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Healthy opportunities in Australia’s natural yoghurt sector

By Kacey Culliney , 17-Jan-2012
Last updated the 17-Jan-2012 at 18:45 GMT

Natural yoghurt opportunities in Australia due to consumer health focus
Natural yoghurt opportunities in Australia due to consumer health focus

There is growth opportunity in the natural yoghurt sector in Australia but manufacturers need to have environmentally-conscious branding and focus on promoting the health benefits, according to research.

Australian market research company, Roy Morgan Research, conducted a study into yoghurt consumption trends in the country over 12 months from October 2010 to September 2011.

It found that 36% of Australians (6.6 million) consumed natural or plain yoghurt in a four week period, up from 31% (5.2 million) in 2007.

The research showed that these consumers are typically more health conscious and pay closer attention to ingredients, compared to the average Australian.

Norman Morris, industry communications director at Roy Morgan Research said: “Dairy marketers may be well advised to focus on promoting the health benefits of natural yoghurt and continue increasing its appeal to health-conscious consumers.”

The research did however show that currently, fruit or flavoured yoghurts are the popular choice for the majority of Australians, with 52% choosing to eat these instead.

Healthy Australian preference

The data showed the most popular brands of natural or plain yoghurt to be Australian brands; Farms Union, Jalna and Dairy Farmers.

While American brand Yoplait and Swiss dairy giant Nestlé had a substantial consumer take-up in the yoghurt market, they were second choice for the majority of Australians.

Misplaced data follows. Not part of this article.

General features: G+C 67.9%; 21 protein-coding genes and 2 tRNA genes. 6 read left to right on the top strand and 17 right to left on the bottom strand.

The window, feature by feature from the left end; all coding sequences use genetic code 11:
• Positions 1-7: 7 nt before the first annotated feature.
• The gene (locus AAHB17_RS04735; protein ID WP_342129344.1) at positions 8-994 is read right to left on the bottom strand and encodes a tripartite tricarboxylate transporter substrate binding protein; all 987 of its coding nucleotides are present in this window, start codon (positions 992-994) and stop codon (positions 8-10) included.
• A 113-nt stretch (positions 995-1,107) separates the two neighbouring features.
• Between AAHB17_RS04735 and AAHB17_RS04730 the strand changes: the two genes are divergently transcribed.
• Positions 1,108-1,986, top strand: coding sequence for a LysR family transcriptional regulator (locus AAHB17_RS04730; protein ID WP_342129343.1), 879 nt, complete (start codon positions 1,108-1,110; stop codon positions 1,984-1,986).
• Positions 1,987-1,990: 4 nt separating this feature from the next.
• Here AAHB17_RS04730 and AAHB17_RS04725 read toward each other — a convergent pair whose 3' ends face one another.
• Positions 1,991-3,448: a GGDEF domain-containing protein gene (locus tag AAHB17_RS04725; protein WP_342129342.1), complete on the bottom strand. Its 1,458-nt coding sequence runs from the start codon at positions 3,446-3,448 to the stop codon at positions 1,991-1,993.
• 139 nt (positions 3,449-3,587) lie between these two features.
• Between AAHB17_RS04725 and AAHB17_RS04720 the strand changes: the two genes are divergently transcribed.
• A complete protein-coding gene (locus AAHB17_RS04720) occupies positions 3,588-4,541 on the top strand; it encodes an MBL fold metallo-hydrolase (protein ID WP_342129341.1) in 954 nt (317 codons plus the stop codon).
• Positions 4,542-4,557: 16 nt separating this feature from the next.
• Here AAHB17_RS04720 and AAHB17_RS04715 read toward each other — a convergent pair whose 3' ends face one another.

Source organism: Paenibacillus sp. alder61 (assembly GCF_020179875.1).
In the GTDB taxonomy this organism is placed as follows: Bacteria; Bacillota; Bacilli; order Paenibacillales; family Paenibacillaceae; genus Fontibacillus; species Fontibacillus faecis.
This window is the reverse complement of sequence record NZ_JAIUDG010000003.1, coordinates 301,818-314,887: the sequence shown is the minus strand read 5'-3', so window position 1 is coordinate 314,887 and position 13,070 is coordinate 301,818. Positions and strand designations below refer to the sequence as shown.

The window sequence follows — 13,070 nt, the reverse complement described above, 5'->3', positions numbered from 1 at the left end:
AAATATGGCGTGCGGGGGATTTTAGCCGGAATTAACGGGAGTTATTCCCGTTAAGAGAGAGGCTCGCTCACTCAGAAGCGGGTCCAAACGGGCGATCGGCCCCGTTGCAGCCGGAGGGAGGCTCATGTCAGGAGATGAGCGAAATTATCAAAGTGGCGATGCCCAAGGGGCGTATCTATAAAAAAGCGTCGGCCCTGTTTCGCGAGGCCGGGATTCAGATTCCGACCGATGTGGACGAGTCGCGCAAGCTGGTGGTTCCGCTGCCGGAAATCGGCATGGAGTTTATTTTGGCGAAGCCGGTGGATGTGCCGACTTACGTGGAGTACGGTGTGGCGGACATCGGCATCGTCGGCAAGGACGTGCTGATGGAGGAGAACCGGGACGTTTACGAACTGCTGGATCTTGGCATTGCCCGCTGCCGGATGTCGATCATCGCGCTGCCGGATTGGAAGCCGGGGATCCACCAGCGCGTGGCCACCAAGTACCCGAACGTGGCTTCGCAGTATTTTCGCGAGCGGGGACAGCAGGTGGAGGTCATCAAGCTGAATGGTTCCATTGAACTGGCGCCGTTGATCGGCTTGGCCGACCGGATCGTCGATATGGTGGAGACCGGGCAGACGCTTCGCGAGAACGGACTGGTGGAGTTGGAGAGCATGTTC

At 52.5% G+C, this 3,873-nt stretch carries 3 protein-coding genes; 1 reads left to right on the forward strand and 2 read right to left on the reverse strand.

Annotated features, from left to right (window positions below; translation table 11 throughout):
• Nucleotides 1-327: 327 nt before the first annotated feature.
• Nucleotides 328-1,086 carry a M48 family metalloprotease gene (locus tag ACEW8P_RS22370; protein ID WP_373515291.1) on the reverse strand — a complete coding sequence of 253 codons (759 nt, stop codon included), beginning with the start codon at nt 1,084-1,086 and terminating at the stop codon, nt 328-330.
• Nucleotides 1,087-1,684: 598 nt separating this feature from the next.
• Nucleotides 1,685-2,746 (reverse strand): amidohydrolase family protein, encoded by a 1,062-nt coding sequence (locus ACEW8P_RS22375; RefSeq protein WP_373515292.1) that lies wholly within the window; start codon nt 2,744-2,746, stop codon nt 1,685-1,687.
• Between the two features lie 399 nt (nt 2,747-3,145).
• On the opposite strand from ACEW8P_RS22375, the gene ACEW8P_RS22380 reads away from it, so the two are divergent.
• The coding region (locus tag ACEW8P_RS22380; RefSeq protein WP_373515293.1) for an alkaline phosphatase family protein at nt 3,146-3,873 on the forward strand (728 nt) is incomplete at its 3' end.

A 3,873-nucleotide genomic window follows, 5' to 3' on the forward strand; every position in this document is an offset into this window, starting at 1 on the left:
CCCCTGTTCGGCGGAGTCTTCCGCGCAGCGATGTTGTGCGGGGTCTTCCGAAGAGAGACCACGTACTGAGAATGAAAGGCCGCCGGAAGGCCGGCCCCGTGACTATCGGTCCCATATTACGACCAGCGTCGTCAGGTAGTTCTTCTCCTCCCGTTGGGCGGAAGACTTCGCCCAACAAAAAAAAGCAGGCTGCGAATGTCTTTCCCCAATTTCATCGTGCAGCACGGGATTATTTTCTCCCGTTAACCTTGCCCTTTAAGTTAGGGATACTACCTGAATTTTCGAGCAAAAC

The research profiled consumers differently according to what brand they chose. It showed that consumers choosing the more popular local brand Jalna were focused on eating additive free or organic food, while those consuming Nestlé products were concerned about fat intake.

“The increasing popularity of Jalna with its clear health and environmentally-conscious branding, serves to emphasise the merit in this approach,” Morris added.

This identified health trend falls in line with the Australian National Health and Medical Research Council issuing its new draft guidelines for ‘healthy eating’ in December last year.

The guidance advised less fat, sugar and salt in the diets of Australian consumers and included recommendations of the need to eat more milk products of the low fat variety, including yoghurt.

“Australians seem to be turning to natural yoghurt as part of a balanced and nutritious diet. As we hear more about the health and digestive benefits of yoghurt, more people are consuming this as a healthier dairy alternative,” Morris said.

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